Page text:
There is lots of evidence that brands see loyalty increases when they invite consumers to participate in an experience. Even Facebook “likes” increase with the smallest gesture of asking people for their opinion in a survey. People collect experiences and they value the involvement that an experience offers. For that reason “gamification” or the application of game mechanics to other types of experiences is interesting because it increases involvement and it’s been shown to create consumer loyalty. And as we all know, loyalty has real business value.
While we’ve seen success applying gaming principles to experiences we’ve built for Millennials, there seems to be an emerging debate as to whether or not gamification is here to stay or if it’s currently at the tail end of what Gartner Research deems a hype cycle.
This marketer for one thinks gamification will continue to grow for the foreseeable future. There sure doesn’t seem to be a slow down in gaming. Fifty-seven million Americans have played games in a social network (the highest percentage of which are 18 - 34) and according to Research by Pop Cap Games, the number of people spending 6+ hours a week playing social games has doubled since January 2010.
But beyond the rise of gaming, here are a few reasons why the relevance of gamification might continue to be applied to other types of experiences:
- People want it. In a recent study by Latitude Research on the Future of Gaming, they found that more than 50% of smartphone users who identify as casual gamers would like to see game dynamics applied to issues outside of traditional games including learning and education, healthcare, and financial planning.
- The principles of game thinking are very aligned with Millennial values: competition, community, self-expression and reward are all things Millennials value and they are core to a great game experience. These principles are being applied to everything from sport participation (Nike+) to loyalty programs (Starbucks) and health management. I am currently using a new app called The Eatery by Massive Health that helps people improve their health through better eating habits using a game like interface.
- Entertainment and work have collided. With increased mobility today, there is little separation between the two and as Gartner Group predicts, gamification is something that every CIO, IT Planner and Enterprise Architect must be aware of. As Millennials look for gratifying work experiences, gamification in work can improve results and satisfaction. Salesforce.com has already adopted a Bunchball plugin called Nitro that uses game-like progress tracking, team standings and rewards to increase motivation, engagement and performance.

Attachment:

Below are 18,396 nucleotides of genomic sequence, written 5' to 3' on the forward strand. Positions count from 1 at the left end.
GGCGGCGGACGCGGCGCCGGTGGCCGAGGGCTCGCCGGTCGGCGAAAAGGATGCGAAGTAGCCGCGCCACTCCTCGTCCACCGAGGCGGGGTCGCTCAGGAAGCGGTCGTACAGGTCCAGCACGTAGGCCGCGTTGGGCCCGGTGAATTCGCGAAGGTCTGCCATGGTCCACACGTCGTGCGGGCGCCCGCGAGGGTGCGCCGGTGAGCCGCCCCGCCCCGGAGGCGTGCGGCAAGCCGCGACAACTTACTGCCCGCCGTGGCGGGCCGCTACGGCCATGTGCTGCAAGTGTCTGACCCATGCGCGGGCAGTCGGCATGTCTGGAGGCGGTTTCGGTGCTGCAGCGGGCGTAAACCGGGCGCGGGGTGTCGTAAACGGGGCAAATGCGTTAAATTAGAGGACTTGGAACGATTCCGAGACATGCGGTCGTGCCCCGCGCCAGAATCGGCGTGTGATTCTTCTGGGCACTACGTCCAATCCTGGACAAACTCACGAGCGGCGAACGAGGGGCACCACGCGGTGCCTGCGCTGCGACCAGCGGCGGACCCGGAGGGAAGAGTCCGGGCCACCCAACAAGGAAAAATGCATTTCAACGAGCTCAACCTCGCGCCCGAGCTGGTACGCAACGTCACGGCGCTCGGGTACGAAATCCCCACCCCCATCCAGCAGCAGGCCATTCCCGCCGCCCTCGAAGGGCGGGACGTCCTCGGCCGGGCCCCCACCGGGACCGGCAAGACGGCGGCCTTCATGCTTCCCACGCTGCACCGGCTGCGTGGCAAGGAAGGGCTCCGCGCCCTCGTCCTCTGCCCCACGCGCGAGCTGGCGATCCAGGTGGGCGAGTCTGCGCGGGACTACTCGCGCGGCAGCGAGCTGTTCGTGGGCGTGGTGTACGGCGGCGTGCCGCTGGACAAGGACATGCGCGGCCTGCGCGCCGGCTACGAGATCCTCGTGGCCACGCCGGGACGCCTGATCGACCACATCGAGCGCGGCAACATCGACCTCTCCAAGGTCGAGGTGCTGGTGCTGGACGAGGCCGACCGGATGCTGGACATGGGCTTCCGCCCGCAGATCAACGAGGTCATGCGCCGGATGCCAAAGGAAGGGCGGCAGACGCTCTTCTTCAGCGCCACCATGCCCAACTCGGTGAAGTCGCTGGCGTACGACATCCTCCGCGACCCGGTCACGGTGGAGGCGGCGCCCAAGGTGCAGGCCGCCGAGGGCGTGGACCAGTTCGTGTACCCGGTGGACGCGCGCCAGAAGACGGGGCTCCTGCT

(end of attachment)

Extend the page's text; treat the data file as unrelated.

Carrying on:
- Millennials and Gen Z have grown up as gamers: As such they are very familiar with gaming interfaces in a variety of user experience scenarios. Who hasn’t given their kid their iPhone to keep them busy while in line at Starbucks? What Windows was to baby boomers, gaming interface is to these generations. Ford recognized that and has brought gaming principles into its new Ford Fusion dashboard display. Drivers compete to add leaves to a digital tree by driving more efficiently.
- Gaming principles have been proven effective for problem solving. In fact, in a study published in the journal Natural Structural & Molecular Biology, players without backgrounds in biochemistry used a game called Foldit to help scientists predict the structure of the retroviral protease, which plays a critical role in the way HIV multiplies. According to Seth Cooper, the game designer, using Foldit to turn a scientific problem into a competitive game “provides a framework for bringing together the strengths of computers and humans.” Computers don’t have great special reasoning skills whereas humans do.
If gamification is here to stay, how do we as marketers use that to our advantage? Successfully applying game mechanics to create engaging experiences that increase loyalty requires recognizing that just as all people are not the same, neither are all gamers. Before designing any game driven brand experience, marketers need to understand who their target is and what they favor as an interaction mode. Are they competitive and strive for status (Foursquare), community and sharing oriented (Turntable.fm), curatorial (Digg), or creative (SETIquest).
And finally, gamification requires that brand experiences support people on their journey from novice to expert because they will have different needs to stay engaged as they progress:
- Make it easy to learn so on-boarding is fast and engaging.
- To be involving, show them the way to mastery so there is a path to accomplishment.
- Increase challenge and reward along the way with fresh content, activities and access.
Whether or not you believe gamification is here to stay, at least for Millennials, bringing game mechanics to a brand experience can help add familiarity and fun, deepen involvement, increase performance, and most of all, build loyalty. I for one say game on.